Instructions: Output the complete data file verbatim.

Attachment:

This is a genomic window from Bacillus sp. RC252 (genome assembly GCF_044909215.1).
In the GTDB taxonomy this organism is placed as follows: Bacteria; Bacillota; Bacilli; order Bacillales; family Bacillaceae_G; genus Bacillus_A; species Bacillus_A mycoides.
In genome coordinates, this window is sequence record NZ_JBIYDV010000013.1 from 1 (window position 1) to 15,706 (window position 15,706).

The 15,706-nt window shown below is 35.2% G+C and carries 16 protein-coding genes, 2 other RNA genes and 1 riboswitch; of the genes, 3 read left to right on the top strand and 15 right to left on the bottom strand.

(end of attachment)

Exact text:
This is a genomic window from Bacillus sp. RC252 (genome assembly GCF_044909215.1).
In the GTDB taxonomy this organism is placed as follows: Bacteria; Bacillota; Bacilli; order Bacillales; family Bacillaceae_G; genus Bacillus_A; species Bacillus_A mycoides.
In genome coordinates, this window is sequence record NZ_JBIYDV010000013.1 from 1 (window position 1) to 15,706 (window position 15,706).

The 15,706-nt window shown below is 35.2% G+C and carries 16 protein-coding genes, 2 other RNA genes and 1 riboswitch; of the genes, 3 read left to right on the top strand and 15 right to left on the bottom strand.